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Heartland gallery hosts Japanese inspired exhibit

Written by on March 31, 2023

NORMAL, Ill. – The Joe McCauley Gallery at Heartland Community College is hosting The Floating World art exhibit until May 11.

The gallery combines the work of Nishiki Sugawara-Beda, Erika Shiba, Jenny Knavel and Cathie Crawford. Each submitted work relating to the exhibit’s central theme of existence, with a goal in mind of letting the audience transcend beyond the art in front of them.

The exhibit was curated by Shahrbanoo Hamzeh and Erika Shiba. They attended Illinois State University together and expressed interest in Japanese art. Associate Dean of Liberal Arts and Social Sciences, Carol Hahn, spoke on Hamzeh’s inspiration for the event.

“She kind of collected as she went. She found people who were interested in the Japanese culture and used it as source material for their art,” Hahn said.
The exhibit is also connected to the Japanese cultural festival going on at Heartland. The festival is sponsored by the international program and it includes demonstrations and workshops from Japanese artists that the public can view.

Hahn spoke on events the festival is doing together with The Floating World exhibit for its reception on April 25.

“It is bringing in several craftsman and artists that are coming from Japan,” Hahn said. “On April 24 and 25, there will be a lot of things people could come see, watch the demonstrations and participate in some of the workshops.”

One artist that will attend is Peoria-based printmaker Cathie Crawford, who studied the Ukiyo-e masters of Japan. She specializes in color reduction woodcutting, using stencils or other tools to craft an image into a piece of wood and applying ink to it. The process can take weeks at a time to allow the oil-based inks to properly dry onto the wood before applying the next layer.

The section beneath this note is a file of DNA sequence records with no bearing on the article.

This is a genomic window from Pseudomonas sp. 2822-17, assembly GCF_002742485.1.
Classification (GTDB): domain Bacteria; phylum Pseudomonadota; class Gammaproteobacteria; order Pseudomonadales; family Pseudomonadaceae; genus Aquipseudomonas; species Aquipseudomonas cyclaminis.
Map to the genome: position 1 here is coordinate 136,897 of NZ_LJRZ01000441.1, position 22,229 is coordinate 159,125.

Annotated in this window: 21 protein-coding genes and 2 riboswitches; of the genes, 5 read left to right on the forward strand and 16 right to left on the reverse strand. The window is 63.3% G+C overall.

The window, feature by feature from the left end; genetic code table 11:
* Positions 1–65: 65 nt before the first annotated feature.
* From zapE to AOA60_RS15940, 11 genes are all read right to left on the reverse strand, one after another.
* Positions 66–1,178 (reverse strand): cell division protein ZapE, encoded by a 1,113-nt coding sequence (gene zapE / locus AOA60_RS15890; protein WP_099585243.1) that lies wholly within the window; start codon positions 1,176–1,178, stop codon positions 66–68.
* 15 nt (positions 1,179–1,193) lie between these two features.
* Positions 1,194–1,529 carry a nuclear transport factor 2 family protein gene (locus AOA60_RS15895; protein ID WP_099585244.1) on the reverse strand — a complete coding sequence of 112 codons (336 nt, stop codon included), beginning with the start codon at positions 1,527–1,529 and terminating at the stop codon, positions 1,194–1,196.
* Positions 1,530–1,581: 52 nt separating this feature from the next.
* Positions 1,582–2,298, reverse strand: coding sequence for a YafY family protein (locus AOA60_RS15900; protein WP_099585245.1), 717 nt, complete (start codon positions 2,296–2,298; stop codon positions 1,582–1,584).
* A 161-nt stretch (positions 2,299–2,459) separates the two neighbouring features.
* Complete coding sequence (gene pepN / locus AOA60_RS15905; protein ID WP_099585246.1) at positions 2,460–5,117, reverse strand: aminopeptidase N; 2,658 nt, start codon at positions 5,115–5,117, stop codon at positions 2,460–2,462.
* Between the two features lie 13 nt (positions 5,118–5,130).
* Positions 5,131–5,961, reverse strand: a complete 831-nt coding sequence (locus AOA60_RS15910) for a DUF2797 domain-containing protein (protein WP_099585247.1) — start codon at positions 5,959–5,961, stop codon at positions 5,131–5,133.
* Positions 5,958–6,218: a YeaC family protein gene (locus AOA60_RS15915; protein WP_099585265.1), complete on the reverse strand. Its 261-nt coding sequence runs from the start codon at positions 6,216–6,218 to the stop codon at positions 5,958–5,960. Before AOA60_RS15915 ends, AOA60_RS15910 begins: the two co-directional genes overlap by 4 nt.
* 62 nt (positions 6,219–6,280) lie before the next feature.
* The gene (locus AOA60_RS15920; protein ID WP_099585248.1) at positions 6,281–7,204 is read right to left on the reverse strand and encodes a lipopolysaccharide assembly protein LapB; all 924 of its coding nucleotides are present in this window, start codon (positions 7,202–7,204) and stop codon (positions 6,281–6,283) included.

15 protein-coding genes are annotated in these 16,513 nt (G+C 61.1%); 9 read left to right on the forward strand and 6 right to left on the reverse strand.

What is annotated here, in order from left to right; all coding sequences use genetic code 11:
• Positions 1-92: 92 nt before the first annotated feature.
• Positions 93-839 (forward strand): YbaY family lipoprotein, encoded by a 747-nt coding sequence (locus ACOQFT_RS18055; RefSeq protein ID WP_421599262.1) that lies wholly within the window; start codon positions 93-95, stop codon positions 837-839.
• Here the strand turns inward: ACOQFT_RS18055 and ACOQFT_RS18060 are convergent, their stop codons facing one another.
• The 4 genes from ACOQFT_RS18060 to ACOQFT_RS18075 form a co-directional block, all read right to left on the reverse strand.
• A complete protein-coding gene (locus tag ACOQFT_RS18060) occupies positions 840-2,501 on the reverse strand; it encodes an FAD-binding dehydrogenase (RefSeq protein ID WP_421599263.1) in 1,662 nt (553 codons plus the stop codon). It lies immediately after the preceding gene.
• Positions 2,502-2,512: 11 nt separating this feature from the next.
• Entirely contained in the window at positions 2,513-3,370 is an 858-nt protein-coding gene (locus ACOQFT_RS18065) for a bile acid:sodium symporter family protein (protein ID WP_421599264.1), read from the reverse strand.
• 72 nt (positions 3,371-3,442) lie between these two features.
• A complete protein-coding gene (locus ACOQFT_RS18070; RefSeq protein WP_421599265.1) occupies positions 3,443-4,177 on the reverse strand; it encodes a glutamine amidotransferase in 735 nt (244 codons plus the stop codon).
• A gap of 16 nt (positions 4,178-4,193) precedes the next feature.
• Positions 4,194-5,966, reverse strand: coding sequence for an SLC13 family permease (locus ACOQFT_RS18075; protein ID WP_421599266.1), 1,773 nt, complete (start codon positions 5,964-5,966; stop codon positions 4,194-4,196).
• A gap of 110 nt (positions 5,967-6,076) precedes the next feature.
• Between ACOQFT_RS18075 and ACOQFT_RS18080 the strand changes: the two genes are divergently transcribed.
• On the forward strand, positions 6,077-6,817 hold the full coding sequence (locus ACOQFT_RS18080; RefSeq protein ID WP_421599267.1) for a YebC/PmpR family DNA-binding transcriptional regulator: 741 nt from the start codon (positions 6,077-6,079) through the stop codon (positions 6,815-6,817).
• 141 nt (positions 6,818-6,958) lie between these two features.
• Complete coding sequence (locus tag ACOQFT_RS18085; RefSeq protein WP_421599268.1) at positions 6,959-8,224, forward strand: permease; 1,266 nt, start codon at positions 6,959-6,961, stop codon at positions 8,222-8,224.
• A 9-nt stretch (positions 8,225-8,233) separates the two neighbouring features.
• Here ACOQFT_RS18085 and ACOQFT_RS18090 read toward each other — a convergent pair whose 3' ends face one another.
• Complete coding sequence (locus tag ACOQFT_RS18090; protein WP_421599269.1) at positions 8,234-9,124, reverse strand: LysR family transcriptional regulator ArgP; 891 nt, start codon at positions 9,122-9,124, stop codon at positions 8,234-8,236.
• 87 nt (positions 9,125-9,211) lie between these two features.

Crawford discovered her love of woodcutting in graduate school, transitioning her art style away from lithography, printmaking with stone. She studied the Ukiyo-e masters, who greatly inspired her art from then on as well as her work for The Floating World exhibit. Crawford spoke on the title of the event and how these 400 year old art style inspired it.

“Ukiyo-e translates to ‘Floating World of Everyday Life’,” Crawford said. “And so that was the perfect title for this invitational exhibit.”

Crawford is also inspired by the element of water and climate change. Her piece, Climate Climax, combined all three of these themes as it is an abstract landscape work done in the Ukiyo-e style. Another piece, Manzoku, is an abstract work of Crawford hand feeding her koi fish. Crawford talked about how important her fish are to her and her inspiration.

“I have a koi pond and that’s my place of contentment, where I hand feed my fish everyday during the summer,” Crawford said. “They’re my only pets and I’m just as crazy about them as people are about their cats and dogs.”